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Saturday, August 24, 2019  Spokane, Washington  Est. May 19, 1883
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Blanchette: Bulldogs, Zag nation breathe sigh of relief

LAS VEGAS – In the confetti squall and general delirium at Orleans Arena on Tuesday night, Gonzaga coach Mark Few came face to face with Jonathan Fierro, the ramrod of the HBO crew which has had its lenses and microphones in every inch of airspace surrounding the Bulldogs the last few weeks as their cable serial has unfolded.

“How’s that story?” Few asked, needing no answer.

But he could have been more specific.

Did he mean the story of the NCAA tournament streak that was on life support, but just wouldn’t kick? Or the story of a West Coast Conference tournament run that was as dazzling – not as dominant, but actually better – as any the Zags have put together in their two decades of writing and rewriting college basketball’s best narrative? Or was it the twist on the long-ago castoff theme of the Little Engine That Could, now reborn as something more along the lines of Six of Seven Characters in Search of an Author?

Pick one. The Bulldogs lived out all of them and turned up every right card in four pressure-packed days in a city built on the blackjack bust.

In dispatching the Saint Mary’s Gaels 85-75 in the championship game, the Zags not only assured themselves of an 18th consecutive trip to the NCAAs, but their own special place in that ridiculous legacy.

And, of course, not the awkward relation status of being the team that failed to carry it on.

Madness interruptus? Not these Zags.

And as with previous Gonzaga teams which likely needed to win their way into the bracket through this tournament – the 2011 and 2007 editions come most recently to mind – the release of joy reached new heights of silliness. That was Eric McClellan and Josh Perkins making snow angels in all that shredded paper carpeting the floor, wasn’t it?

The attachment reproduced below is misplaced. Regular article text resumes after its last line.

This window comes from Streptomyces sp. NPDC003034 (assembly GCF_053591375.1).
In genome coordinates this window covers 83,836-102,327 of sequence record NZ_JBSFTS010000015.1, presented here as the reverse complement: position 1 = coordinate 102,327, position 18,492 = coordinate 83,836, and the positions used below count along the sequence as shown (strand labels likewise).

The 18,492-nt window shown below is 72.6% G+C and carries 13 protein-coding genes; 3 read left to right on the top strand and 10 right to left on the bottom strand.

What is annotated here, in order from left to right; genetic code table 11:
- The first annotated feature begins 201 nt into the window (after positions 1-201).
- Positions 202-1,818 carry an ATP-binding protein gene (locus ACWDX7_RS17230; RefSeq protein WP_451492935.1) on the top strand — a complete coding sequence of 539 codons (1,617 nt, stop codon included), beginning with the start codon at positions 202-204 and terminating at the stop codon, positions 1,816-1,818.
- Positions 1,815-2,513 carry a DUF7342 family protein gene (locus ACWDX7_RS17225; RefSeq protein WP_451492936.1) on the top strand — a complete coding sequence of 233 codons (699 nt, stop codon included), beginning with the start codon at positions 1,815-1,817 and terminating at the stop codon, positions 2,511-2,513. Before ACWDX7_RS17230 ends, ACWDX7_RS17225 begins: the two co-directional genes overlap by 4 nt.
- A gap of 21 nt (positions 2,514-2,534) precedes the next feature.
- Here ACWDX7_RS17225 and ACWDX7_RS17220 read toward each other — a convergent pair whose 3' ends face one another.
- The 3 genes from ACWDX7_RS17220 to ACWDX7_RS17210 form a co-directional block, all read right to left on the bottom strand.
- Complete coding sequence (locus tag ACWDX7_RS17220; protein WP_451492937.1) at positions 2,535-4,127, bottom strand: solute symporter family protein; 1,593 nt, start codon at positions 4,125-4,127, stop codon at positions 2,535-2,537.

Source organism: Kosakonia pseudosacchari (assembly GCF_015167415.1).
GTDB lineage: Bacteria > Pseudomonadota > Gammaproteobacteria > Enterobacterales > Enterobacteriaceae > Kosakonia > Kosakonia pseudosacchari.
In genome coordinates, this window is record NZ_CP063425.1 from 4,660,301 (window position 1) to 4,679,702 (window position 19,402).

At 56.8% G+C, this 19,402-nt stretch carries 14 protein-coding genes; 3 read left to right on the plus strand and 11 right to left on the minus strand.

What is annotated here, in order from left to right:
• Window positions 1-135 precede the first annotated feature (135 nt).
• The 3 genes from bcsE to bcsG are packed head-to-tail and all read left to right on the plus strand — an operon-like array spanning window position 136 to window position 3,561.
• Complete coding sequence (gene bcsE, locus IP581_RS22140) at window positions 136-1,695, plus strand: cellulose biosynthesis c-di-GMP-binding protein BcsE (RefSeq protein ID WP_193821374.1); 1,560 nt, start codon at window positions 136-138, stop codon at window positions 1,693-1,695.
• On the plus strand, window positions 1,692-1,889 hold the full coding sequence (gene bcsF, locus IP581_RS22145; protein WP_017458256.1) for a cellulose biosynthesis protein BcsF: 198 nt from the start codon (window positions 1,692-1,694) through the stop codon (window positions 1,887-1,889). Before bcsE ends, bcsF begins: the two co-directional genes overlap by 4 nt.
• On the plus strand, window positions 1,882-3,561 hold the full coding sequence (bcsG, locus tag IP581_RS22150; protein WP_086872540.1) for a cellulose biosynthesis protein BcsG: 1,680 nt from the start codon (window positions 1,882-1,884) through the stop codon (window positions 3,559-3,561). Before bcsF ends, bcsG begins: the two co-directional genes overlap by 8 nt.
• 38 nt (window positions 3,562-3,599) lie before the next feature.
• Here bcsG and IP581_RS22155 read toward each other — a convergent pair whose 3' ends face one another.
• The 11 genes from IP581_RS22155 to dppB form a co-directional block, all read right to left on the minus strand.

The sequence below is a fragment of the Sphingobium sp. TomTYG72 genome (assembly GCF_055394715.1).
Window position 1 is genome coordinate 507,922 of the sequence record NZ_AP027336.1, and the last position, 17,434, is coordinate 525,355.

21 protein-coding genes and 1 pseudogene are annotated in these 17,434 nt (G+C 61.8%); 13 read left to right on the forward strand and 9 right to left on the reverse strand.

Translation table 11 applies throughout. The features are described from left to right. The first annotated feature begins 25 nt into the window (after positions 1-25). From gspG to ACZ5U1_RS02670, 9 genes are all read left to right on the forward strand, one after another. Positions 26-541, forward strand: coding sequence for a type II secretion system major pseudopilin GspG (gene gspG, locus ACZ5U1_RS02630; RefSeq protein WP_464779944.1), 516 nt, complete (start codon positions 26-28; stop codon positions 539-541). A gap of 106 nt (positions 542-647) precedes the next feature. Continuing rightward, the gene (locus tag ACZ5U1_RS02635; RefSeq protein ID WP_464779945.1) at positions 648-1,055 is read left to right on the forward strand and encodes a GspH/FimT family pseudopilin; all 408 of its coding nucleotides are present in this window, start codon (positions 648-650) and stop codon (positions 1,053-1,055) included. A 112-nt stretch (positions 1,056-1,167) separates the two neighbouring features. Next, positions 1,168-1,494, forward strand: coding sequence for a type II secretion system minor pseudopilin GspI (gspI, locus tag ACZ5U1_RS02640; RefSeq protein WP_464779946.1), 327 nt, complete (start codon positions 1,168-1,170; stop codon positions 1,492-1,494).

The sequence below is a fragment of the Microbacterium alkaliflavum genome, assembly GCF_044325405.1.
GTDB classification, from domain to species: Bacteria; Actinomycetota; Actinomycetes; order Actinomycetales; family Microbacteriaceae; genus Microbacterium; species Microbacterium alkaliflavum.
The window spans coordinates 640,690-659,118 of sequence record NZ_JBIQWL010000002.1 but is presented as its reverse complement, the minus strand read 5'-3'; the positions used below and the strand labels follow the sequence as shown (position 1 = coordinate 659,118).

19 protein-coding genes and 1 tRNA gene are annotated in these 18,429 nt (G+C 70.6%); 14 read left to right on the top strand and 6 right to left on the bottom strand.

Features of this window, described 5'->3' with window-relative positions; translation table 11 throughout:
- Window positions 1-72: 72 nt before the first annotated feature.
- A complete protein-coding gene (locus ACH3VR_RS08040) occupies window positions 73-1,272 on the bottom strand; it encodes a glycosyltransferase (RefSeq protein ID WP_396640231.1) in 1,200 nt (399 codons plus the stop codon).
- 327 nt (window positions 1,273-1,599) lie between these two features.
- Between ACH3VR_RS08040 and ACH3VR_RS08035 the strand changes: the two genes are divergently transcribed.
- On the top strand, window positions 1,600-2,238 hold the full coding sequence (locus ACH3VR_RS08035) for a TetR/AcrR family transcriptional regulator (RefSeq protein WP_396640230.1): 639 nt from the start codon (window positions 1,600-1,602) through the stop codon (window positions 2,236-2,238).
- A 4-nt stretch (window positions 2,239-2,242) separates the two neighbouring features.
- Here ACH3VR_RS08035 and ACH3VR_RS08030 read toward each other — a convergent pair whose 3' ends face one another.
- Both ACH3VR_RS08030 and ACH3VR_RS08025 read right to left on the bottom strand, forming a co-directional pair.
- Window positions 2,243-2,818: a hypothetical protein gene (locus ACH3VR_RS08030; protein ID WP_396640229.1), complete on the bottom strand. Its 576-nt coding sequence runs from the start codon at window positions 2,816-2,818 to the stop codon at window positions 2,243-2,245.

“This was huge for us,” admitted senior Kyle Wiltjer, the tournament’s most outstanding player. “Obviously, nothing’s guaranteed and we didn’t want to be on the outside looking in on Sunday.”

Now all they have to look for is their opponent and destination, but at this point that could be Okinawa, where the season got off to its odd and halting start, for all they care.

The anxiety of waiting now belongs to the Gaels, a 27-5 team with a doughy resume, though coach Randy Bennett isn’t entertaining any nitpicking.

“The only thing we didn’t do,” he said, “is beat Gonzaga three times.”

It’s been 20 years since anyone has, and Bennett has no problem admiring the standard the Bulldogs have set – and the national scope of their achievements.

“It’s impressive,” he said. “They have a lot to do with us getting good. They put the bar up there and we’ve tried to get there with them.

“I don’t think anybody in the country – you take Duke, you take any of them – has done a better job with a program than Mark and the people of Gonzaga. The players have changed, the coach hasn’t.”

But this was not a cookie-cutter season. The Zags went to war with just nine scholarship players and lost 7-1 giant Przemek Karnowski as the clock turned December. Extra weight was dumped on Wiltjer and Domantas Sabonis as guards both young and veteran struggled to find roles, rhythm and consistency. Games with NCAA import – home games, no less – were kicked away.

The growth curve has been the longest for any GU team. And then another injury here whittled their rotation down to six.

“It’s your experiences that define you,” said assistant coach Tommy Lloyd. “We’ve got battle scars. This is the most gratifying (championship) – the adversity, losing our way, having to reinvent ourselves multiple times. The growth of these guards has been unbelievable.”

Oh, them. Note that all five starters scored between 13-20 points against the Gaels – balance the Bulldogs sweated to find all year. When the game had to be won – or secured – McClellan scored 15 of the team’s 17 points, finished off by an exclamation-point dunk. His absence from the all-tournament team reigned as the night’s injustice.

“All of us wanted (the guards) to be great that first game in Okinawa,” Few said. “You’re pressing, you want them to be perfect because each of these games matters and counts. For a while it was hard for them to take coaching – I think they took it personally. I think they grew enough not to take it personally. Everybody’s trying to get to the same place.”

And here’s the curious thing. For all their recruiting gains in 20 years – McDonald’s All-Americans come now, and not just McDonald’s customers with a chip on their shoulders – here’s how the Zags reinvented themselves in Vegas:

“They were the hunter this whole tournament, not the hunted,” Few said. “It was nice – we haven’t been in that position much.”

But this position – headed for the NCAAs? At 18 and counting, it seems like they’ve been here forever.

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